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News producer accused of sex misconduct was fired because he’s a man: suit
By Joshua Rhett Miller
A former employee at a Connecticut TV station is suing the ABC affiliate’s parent company, claiming he was singled out because he’s a man after three female colleagues accused him of sexual misconduct, a gender discrimination lawsuit claims.
Micah Bailey, a 26-year-old former news producer at WTNH in New Haven, alleges in a 61-page lawsuit filed Friday in US District Court for the District of Connecticut that he was “discriminated against because he is a male” after a reporter and an editor claimed he had inappropriate physical contact with them.
But Bailey claims both women were flirtatious with him and that a kiss during a date in February 2018 with reporter Amy Hudak was consensual, according to the lawsuit, which was first reported by the Connecticut Law Tribune.
“Amy never said ‘no,’” the lawsuit alleges. “She consensually kissed him.”
Bailey later met with a human resources employee who told him that Hudak also accused him of giving her an unwanted kiss on the cheek a month earlier, according to the lawsuit, which claims that never actually happened.
But management at the station “cut him off” while trying to explain the incidents, accusing him of taking advantage of a woman who was “just looking for a friend in a time of need,” according to the lawsuit.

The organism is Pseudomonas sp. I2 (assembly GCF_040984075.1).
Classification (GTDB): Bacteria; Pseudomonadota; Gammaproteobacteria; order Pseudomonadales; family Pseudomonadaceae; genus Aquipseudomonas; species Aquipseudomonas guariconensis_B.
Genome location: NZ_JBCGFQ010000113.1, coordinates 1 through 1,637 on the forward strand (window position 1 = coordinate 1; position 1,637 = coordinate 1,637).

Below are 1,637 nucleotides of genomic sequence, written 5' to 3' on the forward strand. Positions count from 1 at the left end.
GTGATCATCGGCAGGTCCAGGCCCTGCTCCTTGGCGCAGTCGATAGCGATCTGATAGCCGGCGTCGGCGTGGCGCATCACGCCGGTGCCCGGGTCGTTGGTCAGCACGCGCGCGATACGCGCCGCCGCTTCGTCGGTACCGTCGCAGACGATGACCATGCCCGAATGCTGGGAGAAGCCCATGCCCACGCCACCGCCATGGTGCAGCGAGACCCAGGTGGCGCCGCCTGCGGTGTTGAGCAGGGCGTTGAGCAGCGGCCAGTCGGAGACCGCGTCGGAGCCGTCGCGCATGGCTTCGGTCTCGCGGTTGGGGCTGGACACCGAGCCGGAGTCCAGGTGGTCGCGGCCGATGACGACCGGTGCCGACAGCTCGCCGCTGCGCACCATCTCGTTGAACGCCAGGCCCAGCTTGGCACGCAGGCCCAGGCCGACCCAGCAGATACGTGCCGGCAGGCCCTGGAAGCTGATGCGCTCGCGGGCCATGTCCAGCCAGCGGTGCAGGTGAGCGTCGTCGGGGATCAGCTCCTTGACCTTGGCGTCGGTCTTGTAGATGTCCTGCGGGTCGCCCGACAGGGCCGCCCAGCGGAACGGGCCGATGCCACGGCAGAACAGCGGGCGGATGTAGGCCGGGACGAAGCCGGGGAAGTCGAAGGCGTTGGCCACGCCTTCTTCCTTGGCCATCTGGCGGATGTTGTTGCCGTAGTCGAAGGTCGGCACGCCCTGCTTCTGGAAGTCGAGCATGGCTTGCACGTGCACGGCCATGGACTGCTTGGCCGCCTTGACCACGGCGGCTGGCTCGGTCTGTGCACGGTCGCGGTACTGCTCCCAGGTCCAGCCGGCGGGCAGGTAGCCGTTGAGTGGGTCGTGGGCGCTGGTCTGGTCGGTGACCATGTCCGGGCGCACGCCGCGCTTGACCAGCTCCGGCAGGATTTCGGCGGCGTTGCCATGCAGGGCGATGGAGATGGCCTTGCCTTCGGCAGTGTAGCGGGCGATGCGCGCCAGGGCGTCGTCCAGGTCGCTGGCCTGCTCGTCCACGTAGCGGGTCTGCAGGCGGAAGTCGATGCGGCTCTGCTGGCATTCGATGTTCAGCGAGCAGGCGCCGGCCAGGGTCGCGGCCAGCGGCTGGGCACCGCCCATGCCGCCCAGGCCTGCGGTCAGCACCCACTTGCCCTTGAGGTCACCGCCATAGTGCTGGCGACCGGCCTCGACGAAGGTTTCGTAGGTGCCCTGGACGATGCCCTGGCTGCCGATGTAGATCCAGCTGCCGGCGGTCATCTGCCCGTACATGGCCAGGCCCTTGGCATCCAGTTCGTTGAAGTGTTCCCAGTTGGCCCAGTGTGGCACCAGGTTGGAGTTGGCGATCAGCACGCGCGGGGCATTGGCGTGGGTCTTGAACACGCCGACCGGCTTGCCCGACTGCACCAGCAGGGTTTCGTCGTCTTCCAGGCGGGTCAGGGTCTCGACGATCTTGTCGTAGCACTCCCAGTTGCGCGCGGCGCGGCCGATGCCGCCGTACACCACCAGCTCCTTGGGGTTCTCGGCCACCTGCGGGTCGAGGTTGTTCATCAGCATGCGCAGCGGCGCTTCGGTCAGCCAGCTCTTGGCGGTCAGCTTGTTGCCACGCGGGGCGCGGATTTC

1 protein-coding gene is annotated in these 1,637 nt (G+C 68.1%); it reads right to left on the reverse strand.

“[Managers] did not treat Amy in this same disrespectful manner,” the lawsuit states. “She was listened to and believed without question. Plaintiff was treated differently because he is male.”
Bailey even offered to show managers text messages he exchanged with Hudak prior to their date, but they refused, his lawsuit claims.
Months later, Bailey kissed an editor named Alexandra Conroy in her car in the station’s parking lot. Bailey claimed the encounter was consensual, but he was told by station managers that yet another female employee made complaints about him.
“Zero threat, zero harassment, no one said, ‘No,’ or ‘Stop,’’’ according to the lawsuit. “Those words were never spoken and Alex was clearly participating equally in the physical contact.”
Bailey was later suspended for two weeks without pay before being fired by the station based on “new evidence” from a former news producer who claimed she had received questionable text messages from him, according to the lawsuit,
“This was a completely false and ridiculous accusation because plaintiff has zero history with Nobile outside of a co-worker relationship/friendship,” the suit claims. “This ‘new evidence’ was entirely fabricated.”
The lawsuit, which seeks compensatory and punitive damages, named WTNH’s parent company, Nexstar Broadcasting, as a defendant. Elizabeth Ryder, Nexstar’s general counsel, did not immediately return a message seeking comment Wednesday.
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